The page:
Mediation of regulation and control of behavior
The regulation of behavior is turned in two directions. The first direction — to restraining the response; when I encounter a stimulus of any kind, I am inclined to respond immediately, but I restrain myself, give myself time to think, check whether I possess all the data required for responding adequately, and if I lack data-1 shall look for and have all of them before I react. The regulation of behavior is, therefore, a voluntary act, the outcome of the decision to suspend response, to check. But regulation of behavior also has a second, contrasting?? direction: there are situations which demand an accelerated response, a quick action. Sometimes the rapid action may, and precisely in such situations- in emergencies or pressure situations, there are those who are struck dumb, who freeze in their tracks unable to react.
The regulation of behavior is, therefore, a product of a person's ability to impose thinking on his actions- to examine himself, to assess the situation and to decide how and when to react.
In order to regulate the behavior of the mediatee, the mediator has to act in two stages: in the first stage, he must impart to the mediatee cognitive functioning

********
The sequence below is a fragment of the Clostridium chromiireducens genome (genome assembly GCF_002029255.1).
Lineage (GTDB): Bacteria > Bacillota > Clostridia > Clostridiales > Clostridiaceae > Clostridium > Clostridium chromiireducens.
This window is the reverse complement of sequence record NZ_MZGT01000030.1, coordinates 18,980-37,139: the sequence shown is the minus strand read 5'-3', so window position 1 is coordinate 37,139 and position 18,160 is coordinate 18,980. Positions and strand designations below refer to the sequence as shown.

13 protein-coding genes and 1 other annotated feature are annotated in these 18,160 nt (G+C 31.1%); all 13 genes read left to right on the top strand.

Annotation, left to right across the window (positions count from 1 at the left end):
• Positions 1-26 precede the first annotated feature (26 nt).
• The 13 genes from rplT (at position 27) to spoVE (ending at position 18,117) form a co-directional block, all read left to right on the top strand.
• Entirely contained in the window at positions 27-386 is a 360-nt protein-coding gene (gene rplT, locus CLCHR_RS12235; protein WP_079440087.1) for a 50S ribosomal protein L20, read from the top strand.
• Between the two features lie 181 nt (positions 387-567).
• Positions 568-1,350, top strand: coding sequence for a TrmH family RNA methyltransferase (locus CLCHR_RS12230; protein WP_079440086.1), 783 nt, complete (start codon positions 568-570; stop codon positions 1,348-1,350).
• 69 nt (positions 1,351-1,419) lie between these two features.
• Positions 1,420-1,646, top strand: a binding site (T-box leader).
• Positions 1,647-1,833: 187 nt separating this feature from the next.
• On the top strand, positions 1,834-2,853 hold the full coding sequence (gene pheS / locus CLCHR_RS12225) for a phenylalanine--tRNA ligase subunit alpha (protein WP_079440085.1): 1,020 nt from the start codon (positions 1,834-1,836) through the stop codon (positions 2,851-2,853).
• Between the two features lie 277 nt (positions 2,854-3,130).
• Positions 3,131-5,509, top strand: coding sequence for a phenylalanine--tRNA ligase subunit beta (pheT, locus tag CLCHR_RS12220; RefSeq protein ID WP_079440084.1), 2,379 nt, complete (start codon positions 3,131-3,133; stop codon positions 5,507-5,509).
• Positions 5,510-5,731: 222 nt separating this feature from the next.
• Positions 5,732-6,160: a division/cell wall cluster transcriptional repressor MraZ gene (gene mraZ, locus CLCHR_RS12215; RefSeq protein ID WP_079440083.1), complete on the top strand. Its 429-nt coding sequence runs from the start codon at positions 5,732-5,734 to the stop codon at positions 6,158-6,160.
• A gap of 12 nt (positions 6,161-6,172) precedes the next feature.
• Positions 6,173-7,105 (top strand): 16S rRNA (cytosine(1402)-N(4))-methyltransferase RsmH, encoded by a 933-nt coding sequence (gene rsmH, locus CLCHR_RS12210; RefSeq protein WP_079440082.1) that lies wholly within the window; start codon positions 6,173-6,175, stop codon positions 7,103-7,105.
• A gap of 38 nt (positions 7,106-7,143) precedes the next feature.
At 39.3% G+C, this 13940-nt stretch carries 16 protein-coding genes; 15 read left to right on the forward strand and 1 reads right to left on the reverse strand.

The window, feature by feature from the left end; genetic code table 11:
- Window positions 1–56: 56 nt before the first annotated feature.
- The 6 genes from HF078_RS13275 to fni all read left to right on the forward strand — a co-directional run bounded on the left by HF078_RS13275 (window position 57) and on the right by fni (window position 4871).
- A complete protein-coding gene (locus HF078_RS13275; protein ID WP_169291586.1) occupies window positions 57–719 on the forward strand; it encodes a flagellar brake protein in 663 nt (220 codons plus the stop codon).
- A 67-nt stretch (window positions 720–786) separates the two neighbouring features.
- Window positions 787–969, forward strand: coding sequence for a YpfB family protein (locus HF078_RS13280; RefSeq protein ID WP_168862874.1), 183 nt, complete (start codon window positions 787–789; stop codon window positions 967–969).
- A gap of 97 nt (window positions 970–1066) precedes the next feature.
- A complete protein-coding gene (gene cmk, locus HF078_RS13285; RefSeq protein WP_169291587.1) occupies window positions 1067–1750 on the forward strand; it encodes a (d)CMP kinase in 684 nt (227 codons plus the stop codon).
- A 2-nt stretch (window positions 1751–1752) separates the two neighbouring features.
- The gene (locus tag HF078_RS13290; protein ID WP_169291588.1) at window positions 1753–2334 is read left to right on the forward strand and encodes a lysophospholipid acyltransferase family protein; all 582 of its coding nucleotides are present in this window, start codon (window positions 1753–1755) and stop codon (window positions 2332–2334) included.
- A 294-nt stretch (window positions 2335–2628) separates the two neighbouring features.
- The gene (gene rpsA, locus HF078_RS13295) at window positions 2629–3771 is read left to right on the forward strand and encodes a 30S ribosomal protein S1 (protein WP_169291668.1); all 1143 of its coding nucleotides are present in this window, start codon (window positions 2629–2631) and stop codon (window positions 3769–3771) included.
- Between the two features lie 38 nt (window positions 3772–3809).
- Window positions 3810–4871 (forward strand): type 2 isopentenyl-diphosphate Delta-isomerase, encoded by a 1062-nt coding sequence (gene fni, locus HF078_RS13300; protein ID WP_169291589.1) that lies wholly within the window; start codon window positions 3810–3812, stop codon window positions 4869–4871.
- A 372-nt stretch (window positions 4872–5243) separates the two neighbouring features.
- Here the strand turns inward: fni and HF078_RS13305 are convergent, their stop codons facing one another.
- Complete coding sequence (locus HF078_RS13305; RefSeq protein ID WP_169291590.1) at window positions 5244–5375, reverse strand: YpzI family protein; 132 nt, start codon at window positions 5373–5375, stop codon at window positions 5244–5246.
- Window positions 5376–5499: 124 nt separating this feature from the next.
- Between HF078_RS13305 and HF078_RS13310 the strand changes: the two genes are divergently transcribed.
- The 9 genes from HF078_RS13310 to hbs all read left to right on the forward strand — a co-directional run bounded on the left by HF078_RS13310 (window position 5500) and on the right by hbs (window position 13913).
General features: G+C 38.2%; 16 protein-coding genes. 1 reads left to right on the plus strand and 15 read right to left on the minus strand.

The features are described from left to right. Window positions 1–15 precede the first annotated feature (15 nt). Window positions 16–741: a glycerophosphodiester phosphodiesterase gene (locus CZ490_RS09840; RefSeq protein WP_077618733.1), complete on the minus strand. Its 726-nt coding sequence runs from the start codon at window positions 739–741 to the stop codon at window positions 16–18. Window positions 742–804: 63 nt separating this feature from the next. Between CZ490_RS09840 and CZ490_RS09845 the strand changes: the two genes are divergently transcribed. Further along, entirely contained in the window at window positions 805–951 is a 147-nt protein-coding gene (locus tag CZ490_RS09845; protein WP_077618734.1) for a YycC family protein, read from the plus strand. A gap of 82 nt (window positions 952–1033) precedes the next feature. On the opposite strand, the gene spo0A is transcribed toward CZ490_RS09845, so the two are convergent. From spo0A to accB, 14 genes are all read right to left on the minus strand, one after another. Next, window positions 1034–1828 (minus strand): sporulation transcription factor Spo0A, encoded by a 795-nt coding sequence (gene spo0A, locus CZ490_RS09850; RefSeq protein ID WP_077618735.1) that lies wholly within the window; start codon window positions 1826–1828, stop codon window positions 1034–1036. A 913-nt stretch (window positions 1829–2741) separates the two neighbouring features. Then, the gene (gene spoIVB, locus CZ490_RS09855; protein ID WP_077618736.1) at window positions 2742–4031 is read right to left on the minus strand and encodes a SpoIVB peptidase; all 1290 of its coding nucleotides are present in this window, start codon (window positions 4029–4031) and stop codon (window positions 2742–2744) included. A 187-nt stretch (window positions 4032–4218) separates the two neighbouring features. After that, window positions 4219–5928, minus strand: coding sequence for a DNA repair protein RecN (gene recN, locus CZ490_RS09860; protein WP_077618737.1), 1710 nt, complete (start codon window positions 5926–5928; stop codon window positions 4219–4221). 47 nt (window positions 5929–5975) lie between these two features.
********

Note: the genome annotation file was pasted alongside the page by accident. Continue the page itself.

abilities, which will enable him to perform the actions required in order to make a decision about the manner of his response.
In the second stage, the mediator has to base the insight that the mediatee has gained in relation to the planning process of the manner of his response, an to impart to him the ability to assess the situation - the data and their significance, in order to decide whether to carry out the specific response which he had planned, and if he decided in he affirmative - to impart to him the ability to decide how, where and when and in what way to implement it.
This parameter is closer to the concept of meta-cognition of the cognitive psychology.
These thinking processes are frequently met with impatient reactions on the part of teachers preoccupied with "the production" of the pupil, and they interpret the delaying of the response as evidence of his lack of command?? of the study material.
The mediation of regulation of behavior, in the sense of restraining impulsiveness and delaying the action, is not significant to the same extent in every culture. There are cultures which do not encourage the postponement of gratifications and planning of behavior. In these cultures, impulsive and uncontrolled responses to certain stimuli (like situations of tragedy, failure, "bad' behavior) are even encouraged.
The complexity of our life, and the conditions in which we are called upon to react turn the ability to regulate behavior critical for us. Therefore, mediators in all the educational frameworks must mediate to the person not only the ability but also the orientation and the awareness of the need to regulate his behavior.